The idea of a great moral teacher saying what Christ said is out of the question. In my opinion, the only person who can say that sort of thing is either God or a complete lunatic suffering from that form of delusion which undermines the whole mind of man. . . .

We may note in passing that He was never regarded as a mere moral teacher. He did not produce that effect on any of the people who actually met Him. He produced mainly three effects—Hatred—Terror—Adoration. There was no trace of people expressing mild approval.

 

Lewis: Reflection on the Incarnation

In one of his letters, C. S. Lewis reflects on when God became man in the person of Jesus. Why did He not come as a type of superhero, impervious to physical harm and devoid of emotion? It’s because He sought to be like us and to reveal the heart of the Father:

JesusGod could, had He pleased, have been incarnate in a man of iron nerves, the Stoic sort who lets no sigh escape him. Of His great humility He chose to be incarnate in a man of delicate sensibilities who wept at the grave of Lazarus and sweated blood in Gethsemane.

Otherwise we should have missed the great lesson that it is by his will alone that a man is good or bad, and that feelings are not, in themselves, of any importance. We should also have missed the all-important help of knowing that He has faced all that the weakest of us face, has shared not only the strength of our nature but every weakness of it except sin.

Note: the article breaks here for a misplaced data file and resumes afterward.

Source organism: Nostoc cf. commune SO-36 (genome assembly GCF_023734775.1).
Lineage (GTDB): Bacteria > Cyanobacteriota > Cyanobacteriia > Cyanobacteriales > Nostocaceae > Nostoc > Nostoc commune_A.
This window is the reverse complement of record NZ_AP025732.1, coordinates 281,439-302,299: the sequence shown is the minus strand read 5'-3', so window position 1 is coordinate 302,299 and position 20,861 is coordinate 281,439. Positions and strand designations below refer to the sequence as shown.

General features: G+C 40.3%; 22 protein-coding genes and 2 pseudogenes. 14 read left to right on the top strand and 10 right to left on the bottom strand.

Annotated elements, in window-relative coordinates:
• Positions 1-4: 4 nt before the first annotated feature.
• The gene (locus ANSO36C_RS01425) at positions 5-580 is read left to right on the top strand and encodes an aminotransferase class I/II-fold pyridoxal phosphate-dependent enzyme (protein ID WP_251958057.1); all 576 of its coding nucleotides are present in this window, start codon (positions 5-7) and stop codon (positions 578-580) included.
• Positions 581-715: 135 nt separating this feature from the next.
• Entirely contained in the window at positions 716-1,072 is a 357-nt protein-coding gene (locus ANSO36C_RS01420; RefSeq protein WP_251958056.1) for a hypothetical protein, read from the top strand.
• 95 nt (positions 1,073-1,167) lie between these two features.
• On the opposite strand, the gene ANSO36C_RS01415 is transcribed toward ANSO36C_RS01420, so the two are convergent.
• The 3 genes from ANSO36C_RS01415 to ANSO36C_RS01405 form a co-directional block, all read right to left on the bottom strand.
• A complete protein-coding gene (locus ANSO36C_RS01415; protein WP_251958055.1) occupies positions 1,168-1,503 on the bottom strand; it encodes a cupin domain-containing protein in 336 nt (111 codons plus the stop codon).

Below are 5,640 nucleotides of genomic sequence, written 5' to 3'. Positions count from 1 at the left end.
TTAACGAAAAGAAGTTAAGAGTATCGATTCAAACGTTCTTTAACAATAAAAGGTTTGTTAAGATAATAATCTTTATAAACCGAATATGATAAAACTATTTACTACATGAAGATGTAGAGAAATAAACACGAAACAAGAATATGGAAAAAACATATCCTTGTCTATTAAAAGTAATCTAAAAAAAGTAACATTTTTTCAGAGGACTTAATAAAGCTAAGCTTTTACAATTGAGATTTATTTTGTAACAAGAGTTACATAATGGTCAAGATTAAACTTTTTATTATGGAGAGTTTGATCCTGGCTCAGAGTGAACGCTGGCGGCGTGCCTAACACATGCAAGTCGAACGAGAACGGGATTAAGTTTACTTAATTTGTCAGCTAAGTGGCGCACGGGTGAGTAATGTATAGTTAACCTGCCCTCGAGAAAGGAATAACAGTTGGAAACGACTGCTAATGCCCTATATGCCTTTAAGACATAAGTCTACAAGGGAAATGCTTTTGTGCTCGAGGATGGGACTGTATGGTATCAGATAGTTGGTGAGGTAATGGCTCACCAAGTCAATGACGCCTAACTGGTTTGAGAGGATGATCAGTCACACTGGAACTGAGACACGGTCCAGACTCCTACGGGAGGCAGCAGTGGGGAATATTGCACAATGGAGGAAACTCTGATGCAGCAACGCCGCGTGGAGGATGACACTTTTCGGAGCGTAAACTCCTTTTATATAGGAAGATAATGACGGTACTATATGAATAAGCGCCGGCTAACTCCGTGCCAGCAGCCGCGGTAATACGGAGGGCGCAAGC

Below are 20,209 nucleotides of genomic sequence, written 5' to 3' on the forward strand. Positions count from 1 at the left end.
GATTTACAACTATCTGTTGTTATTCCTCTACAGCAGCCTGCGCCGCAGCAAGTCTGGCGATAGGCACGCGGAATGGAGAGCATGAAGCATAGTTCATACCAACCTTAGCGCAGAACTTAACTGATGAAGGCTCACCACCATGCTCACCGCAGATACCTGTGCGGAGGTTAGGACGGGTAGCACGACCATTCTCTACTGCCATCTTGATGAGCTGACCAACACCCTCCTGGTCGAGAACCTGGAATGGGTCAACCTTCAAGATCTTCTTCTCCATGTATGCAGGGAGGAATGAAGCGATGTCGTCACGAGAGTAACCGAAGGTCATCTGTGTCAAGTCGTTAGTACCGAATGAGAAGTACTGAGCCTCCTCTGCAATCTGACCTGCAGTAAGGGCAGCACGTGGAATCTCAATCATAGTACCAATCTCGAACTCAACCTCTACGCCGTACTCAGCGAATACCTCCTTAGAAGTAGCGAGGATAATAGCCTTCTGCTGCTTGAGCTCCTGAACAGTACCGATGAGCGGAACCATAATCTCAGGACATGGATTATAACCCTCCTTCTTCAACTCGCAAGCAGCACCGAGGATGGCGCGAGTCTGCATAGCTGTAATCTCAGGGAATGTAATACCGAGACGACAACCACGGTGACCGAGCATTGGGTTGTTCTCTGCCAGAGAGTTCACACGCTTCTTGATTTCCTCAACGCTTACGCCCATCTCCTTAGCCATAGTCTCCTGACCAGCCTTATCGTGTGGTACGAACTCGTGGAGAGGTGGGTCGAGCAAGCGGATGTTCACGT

As the apostle Paul put it, Jesus emptied Himself of all the privileges of Godhood and chose to live as a man. The writer of the Hebrews tells us that He suffered everything we suffer, even all the temptations that the world has to offer, yet did so without succumbing to sin. That’s why He became the perfect sacrifice, to set us free from sin and death. That truth should serve to humble us before Him and spur us to love Him without condition or measure.

Eternity Begins Now

I’m so glad that, as a Christian, I don’t perceive this world as all there is to life. Frankly, if I thought there were nothing more, and this is the best it would ever get, I would be in constant depression. I certainly wouldn’t get up early enough each morning to write a blog in the hope that it would make a difference, however slight, in shaping people’s beliefs and worldviews. Instead, I would see my “activity” as rather worthless and a waste of time.

There’s also the chance that I would decide I don’t really care what happens and, quite selfishly, abandon all concern for others, focusing solely on personal pleasure. I would argue that since nothing really changes for the better anyway, why not live it up?

But when Christ enters a life, one can’t give in to that type of thinking.